Teach Gratitude as a Jewish Value: New Series For Young Children Focuses on Kindness
A long time ago, Rabbi Simeon ben Zoma famously said, "Who is rich? Those who are happy with what they have." Gratitude, or hakarat hatov, is an important value in Judaism, one with a direct connection to kindness. We know what kindness is—what it feels like, what actions we associate with it, why we are drawn to it—but putting the concept into specific words for young children can be difficult.
Our new series Let’s Discover Kindness helps children in grades 1-2 explore kindness and the character traits—including gratitude, empathy, acceptance, and respect—that contribute to it, viewed through a Jewish lens. Each element is explored in its own four-page folder. One of the Big Ideas for the Gratitude folder is that acknowledging our blessings inspires kindness to others. Another Big Idea is that Judaism offers many ways to express gratitude, such as through prayer, blessings, and special moments of reflection.
The learning takes place through activities such as role play, art, mindfulness, movement, and personal reflection. Underlying the series is the invitation to children to notice how it feels to be a certain way, and how their feelings and actions manifest and affect themselves and others.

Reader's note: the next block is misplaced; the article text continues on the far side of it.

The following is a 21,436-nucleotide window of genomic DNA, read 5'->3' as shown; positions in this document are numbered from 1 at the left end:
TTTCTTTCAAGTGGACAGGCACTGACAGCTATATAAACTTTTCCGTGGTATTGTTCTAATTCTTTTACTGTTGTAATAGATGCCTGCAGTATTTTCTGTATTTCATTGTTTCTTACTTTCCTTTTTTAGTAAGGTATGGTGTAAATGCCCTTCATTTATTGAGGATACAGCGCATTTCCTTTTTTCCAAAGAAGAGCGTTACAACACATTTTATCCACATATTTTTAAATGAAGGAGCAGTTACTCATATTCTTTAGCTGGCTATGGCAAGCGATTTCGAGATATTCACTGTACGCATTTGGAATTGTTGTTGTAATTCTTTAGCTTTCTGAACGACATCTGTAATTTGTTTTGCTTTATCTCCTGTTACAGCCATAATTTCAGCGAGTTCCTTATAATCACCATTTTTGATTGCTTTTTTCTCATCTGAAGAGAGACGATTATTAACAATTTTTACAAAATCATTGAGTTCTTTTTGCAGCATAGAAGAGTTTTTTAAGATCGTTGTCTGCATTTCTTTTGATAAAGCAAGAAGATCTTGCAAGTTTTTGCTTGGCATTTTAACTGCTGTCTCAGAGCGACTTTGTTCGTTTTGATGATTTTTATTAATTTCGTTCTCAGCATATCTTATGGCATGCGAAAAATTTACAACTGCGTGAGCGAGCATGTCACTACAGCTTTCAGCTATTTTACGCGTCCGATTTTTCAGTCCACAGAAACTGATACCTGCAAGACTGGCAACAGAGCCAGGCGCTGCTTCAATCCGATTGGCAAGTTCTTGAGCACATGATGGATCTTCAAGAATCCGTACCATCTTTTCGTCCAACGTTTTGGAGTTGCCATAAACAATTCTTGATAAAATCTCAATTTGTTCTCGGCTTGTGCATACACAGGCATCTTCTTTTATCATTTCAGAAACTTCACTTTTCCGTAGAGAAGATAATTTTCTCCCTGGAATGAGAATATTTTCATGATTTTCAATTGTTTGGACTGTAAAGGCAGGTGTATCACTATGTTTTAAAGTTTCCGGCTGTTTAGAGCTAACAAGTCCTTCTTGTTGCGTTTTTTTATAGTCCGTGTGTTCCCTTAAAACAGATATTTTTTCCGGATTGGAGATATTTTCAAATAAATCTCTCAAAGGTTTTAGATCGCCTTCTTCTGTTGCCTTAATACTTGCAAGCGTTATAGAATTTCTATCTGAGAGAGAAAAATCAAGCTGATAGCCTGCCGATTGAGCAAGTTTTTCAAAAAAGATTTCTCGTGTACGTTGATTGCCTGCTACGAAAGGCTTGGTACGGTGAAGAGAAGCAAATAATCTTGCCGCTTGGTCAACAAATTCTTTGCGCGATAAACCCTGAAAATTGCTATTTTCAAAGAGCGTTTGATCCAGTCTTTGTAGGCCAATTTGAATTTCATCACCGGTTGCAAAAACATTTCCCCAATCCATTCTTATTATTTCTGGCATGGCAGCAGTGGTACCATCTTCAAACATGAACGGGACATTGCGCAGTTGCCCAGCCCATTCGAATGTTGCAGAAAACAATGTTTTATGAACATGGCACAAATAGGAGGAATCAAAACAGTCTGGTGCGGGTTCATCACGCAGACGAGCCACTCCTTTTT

For example, a Partner Up activity in the Gratitude folder asks children to observe their snacks and record their observations, such as its shape and color. They figure out together how the snack got to them, through actions such as a farmer planting seeds, a baker baking it, a driver taking it to a store, or their parent buying the snack at the store. Then the students eat the snack and share their observations about its taste, texture and smell. Through this process, students are encouraged to think about how making the list and observing it changes the experience of eating the snack. After all, gratitude stems from noticing and reflecting.
Each folder in the series introduces a Hebrew word, such as chesed, hakarat hatov, and kavod, reinforcing that Jews have taught and thought about kindness for thousands of year. Using Jewish quotes and highlighting personalities from Jewish history helps students make connections to their heritage.
In the folder about gratitude, students discuss how recoginizing the good (the literal definition of hakarat hatov) and being thankful connects to kindness. Students also learn other words and phrases that connect with the idea of gratitude, such as todah (thank you) and hodu l'Adonai (thanks to God).
The Teacher's Edition suggests contrasting the concept of lashon hara with chesed to reinforce the importance of kindness in Jewish tradition.
Click here to learn more about this new folder series. Don't forget — educators receive 5% off on all judaica items and teacher resources.
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